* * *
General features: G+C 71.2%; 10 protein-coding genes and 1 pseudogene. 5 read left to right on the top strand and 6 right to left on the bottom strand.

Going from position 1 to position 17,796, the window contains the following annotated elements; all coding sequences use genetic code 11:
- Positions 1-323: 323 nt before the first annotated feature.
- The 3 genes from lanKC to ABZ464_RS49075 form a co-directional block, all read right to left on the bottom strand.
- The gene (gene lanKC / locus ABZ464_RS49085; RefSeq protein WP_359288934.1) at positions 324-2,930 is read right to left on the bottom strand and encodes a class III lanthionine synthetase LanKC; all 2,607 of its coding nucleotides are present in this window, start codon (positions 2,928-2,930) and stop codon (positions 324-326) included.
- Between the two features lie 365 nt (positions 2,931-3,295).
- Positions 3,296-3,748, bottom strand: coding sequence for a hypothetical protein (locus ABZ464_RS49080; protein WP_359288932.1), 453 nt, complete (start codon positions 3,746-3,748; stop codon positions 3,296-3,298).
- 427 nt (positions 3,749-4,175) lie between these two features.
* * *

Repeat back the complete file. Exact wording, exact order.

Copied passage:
General features: G+C 71.2%; 10 protein-coding genes and 1 pseudogene. 5 read left to right on the top strand and 6 right to left on the bottom strand.

Going from position 1 to position 17,796, the window contains the following annotated elements; all coding sequences use genetic code 11:
- Positions 1-323: 323 nt before the first annotated feature.
- The 3 genes from lanKC to ABZ464_RS49075 form a co-directional block, all read right to left on the bottom strand.
- The gene (gene lanKC / locus ABZ464_RS49085; RefSeq protein WP_359288934.1) at positions 324-2,930 is read right to left on the bottom strand and encodes a class III lanthionine synthetase LanKC; all 2,607 of its coding nucleotides are present in this window, start codon (positions 2,928-2,930) and stop codon (positions 324-326) included.
- Between the two features lie 365 nt (positions 2,931-3,295).
- Positions 3,296-3,748, bottom strand: coding sequence for a hypothetical protein (locus ABZ464_RS49080; protein WP_359288932.1), 453 nt, complete (start codon positions 3,746-3,748; stop codon positions 3,296-3,298).
- 427 nt (positions 3,749-4,175) lie between these two features.